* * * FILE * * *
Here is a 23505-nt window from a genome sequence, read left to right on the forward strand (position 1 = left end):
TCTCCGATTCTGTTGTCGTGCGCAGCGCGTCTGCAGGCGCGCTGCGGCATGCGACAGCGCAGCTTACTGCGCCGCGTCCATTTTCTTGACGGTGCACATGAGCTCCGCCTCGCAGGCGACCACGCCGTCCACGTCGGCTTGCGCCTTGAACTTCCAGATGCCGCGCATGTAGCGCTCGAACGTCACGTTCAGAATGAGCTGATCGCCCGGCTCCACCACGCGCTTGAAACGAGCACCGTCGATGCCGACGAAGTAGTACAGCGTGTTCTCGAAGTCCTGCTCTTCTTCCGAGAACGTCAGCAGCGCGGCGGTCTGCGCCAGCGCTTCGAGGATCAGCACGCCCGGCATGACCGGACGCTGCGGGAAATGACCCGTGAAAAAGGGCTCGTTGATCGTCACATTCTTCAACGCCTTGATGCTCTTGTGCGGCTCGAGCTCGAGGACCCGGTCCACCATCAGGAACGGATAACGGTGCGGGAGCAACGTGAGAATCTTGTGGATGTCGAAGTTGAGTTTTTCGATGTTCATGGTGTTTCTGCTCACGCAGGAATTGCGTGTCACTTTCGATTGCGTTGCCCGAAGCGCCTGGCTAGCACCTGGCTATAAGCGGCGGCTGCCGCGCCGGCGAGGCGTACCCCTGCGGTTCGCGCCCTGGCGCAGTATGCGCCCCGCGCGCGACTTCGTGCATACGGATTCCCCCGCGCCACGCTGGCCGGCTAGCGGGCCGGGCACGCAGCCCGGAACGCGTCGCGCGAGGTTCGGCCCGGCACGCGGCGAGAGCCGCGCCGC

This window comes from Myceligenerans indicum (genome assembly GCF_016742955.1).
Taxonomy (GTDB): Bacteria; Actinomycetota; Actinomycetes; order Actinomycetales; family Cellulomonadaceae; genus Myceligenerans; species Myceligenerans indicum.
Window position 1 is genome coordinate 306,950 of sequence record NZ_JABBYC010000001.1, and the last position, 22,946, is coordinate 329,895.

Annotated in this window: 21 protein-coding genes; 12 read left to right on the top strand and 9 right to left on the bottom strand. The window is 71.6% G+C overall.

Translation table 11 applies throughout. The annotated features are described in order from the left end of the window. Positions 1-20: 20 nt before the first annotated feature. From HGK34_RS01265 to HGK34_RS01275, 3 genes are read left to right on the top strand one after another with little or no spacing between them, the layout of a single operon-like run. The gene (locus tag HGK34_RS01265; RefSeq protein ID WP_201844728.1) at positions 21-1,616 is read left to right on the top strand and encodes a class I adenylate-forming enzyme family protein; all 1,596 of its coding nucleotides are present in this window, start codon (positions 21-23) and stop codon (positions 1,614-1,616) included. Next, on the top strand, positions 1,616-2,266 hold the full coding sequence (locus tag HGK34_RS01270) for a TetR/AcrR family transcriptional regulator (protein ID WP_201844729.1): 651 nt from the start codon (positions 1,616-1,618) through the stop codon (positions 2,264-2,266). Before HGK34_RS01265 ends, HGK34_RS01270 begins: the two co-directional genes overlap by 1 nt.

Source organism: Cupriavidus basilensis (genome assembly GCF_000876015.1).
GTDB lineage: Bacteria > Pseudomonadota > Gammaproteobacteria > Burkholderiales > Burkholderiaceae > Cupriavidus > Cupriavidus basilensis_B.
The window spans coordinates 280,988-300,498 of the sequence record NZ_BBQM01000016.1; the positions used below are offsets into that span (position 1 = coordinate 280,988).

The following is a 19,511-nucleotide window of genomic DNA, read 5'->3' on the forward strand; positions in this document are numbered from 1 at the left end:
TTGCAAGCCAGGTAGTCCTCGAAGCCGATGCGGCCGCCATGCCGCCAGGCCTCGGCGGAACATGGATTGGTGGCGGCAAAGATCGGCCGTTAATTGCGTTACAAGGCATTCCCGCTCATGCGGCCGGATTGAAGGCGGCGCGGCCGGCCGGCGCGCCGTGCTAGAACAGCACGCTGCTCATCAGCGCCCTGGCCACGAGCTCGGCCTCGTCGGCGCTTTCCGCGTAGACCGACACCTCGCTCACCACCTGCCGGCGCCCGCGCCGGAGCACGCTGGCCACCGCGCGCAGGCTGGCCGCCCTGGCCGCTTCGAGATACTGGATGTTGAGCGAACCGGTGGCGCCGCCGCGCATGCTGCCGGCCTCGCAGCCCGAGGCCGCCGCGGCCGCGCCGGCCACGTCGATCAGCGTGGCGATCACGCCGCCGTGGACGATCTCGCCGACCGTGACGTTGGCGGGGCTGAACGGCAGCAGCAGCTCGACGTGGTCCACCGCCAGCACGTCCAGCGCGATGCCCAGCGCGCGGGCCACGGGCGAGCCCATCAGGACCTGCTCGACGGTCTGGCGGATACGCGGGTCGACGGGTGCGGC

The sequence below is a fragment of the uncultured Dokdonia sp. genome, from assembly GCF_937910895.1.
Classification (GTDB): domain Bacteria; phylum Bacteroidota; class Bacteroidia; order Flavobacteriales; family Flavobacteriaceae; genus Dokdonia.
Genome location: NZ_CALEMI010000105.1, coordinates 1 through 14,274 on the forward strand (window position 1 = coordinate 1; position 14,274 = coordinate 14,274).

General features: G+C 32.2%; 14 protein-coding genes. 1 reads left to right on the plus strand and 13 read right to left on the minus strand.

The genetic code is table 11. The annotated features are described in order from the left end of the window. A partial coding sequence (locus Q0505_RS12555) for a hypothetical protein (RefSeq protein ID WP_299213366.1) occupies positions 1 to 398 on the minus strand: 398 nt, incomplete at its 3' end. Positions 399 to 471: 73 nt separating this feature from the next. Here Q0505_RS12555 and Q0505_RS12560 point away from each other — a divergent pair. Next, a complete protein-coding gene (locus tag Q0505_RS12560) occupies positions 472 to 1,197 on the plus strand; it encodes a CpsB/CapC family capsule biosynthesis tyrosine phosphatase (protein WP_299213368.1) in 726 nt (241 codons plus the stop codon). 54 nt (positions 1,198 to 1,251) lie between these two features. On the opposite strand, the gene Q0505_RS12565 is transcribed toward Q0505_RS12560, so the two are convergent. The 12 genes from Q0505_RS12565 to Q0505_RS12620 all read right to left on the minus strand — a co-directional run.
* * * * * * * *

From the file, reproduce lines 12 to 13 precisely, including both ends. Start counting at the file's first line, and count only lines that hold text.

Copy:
TTGCAAGCCAGGTAGTCCTCGAAGCCGATGCGGCCGCCATGCCGCCAGGCCTCGGCGGAACATGGATTGGTGGCGGCAAAGATCGGCCGTTAATTGCGTTACAAGGCATTCCCGCTCATGCGGCCGGATTGAAGGCGGCGCGGCCGGCCGGCGCGCCGTGCTAGAACAGCACGCTGCTCATCAGCGCCCTGGCCACGAGCTCGGCCTCGTCGGCGCTTTCCGCGTAGACCGACACCTCGCTCACCACCTGCCGGCGCCCGCGCCGGAGCACGCTGGCCACCGCGCGCAGGCTGGCCGCCCTGGCCGCTTCGAGATACTGGATGTTGAGCGAACCGGTGGCGCCGCCGCGCATGCTGCCGGCCTCGCAGCCCGAGGCCGCCGCGGCCGCGCCGGCCACGTCGATCAGCGTGGCGATCACGCCGCCGTGGACGATCTCGCCGACCGTGACGTTGGCGGGGCTGAACGGCAGCAGCAGCTCGACGTGGTCCACCGCCAGCACGTCCAGCGCGATGCCCAGCGCGCGGGCCACGGGCGAGCCCATCAGGACCTGCTCGACGGTCTGGCGGATACGCGGGTCGACGGGTGCGGC

The sequence below is a fragment of the uncultured Dokdonia sp. genome, from assembly GCF_937910895.1.